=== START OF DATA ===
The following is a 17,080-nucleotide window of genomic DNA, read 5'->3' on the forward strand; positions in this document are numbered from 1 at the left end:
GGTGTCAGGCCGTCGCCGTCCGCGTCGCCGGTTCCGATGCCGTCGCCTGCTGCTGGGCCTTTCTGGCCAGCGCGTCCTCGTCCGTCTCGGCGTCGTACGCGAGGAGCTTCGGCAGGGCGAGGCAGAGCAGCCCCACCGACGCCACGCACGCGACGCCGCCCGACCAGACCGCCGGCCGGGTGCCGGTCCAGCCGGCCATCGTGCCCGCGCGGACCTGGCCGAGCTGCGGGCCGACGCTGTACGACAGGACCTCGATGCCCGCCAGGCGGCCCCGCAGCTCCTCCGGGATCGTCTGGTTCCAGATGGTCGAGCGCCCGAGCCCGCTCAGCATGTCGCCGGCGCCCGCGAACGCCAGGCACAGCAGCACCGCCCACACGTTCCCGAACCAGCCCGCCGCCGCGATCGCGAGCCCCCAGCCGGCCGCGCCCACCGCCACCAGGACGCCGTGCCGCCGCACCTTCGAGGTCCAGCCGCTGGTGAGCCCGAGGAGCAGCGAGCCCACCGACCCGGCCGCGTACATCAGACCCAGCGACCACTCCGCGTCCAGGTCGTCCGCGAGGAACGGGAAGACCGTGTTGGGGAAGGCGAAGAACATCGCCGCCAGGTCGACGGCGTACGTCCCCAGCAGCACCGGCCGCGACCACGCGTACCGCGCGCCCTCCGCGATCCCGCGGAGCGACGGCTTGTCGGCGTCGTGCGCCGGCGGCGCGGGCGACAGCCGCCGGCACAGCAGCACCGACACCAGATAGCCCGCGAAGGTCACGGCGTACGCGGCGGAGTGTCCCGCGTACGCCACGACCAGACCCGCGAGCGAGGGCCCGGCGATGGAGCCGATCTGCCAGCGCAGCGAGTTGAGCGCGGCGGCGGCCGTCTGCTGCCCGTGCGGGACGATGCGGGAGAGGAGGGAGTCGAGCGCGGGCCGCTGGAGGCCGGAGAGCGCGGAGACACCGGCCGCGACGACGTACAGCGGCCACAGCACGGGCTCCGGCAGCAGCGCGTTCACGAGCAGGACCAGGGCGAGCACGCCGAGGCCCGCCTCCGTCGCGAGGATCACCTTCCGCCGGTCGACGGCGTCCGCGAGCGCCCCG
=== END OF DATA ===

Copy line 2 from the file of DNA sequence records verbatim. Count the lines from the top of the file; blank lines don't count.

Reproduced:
GGTGTCAGGCCGTCGCCGTCCGCGTCGCCGGTTCCGATGCCGTCGCCTGCTGCTGGGCCTTTCTGGCCAGCGCGTCCTCGTCCGTCTCGGCGTCGTACGCGAGGAGCTTCGGCAGGGCGAGGCAGAGCAGCCCCACCGACGCCACGCACGCGACGCCGCCCGACCAGACCGCCGGCCGGGTGCCGGTCCAGCCGGCCATCGTGCCCGCGCGGACCTGGCCGAGCTGCGGGCCGACGCTGTACGACAGGACCTCGATGCCCGCCAGGCGGCCCCGCAGCTCCTCCGGGATCGTCTGGTTCCAGATGGTCGAGCGCCCGAGCCCGCTCAGCATGTCGCCGGCGCCCGCGAACGCCAGGCACAGCAGCACCGCCCACACGTTCCCGAACCAGCCCGCCGCCGCGATCGCGAGCCCCCAGCCGGCCGCGCCCACCGCCACCAGGACGCCGTGCCGCCGCACCTTCGAGGTCCAGCCGCTGGTGAGCCCGAGGAGCAGCGAGCCCACCGACCCGGCCGCGTACATCAGACCCAGCGACCACTCCGCGTCCAGGTCGTCCGCGAGGAACGGGAAGACCGTGTTGGGGAAGGCGAAGAACATCGCCGCCAGGTCGACGGCGTACGTCCCCAGCAGCACCGGCCGCGACCACGCGTACCGCGCGCCCTCCGCGATCCCGCGGAGCGACGGCTTGTCGGCGTCGTGCGCCGGCGGCGCGGGCGACAGCCGCCGGCACAGCAGCACCGACACCAGATAGCCCGCGAAGGTCACGGCGTACGCGGCGGAGTGTCCCGCGTACGCCACGACCAGACCCGCGAGCGAGGGCCCGGCGATGGAGCCGATCTGCCAGCGCAGCGAGTTGAGCGCGGCGGCGGCCGTCTGCTGCCCGTGCGGGACGATGCGGGAGAGGAGGGAGTCGAGCGCGGGCCGCTGGAGGCCGGAGAGCGCGGAGACACCGGCCGCGACGACGTACAGCGGCCACAGCACGGGCTCCGGCAGCAGCGCGTTCACGAGCAGGACCAGGGCGAGCACGCCGAGGCCCGCCTCCGTCGCGAGGATCACCTTCCGCCGGTCGACGGCGTCCGCGAGCGCCCCG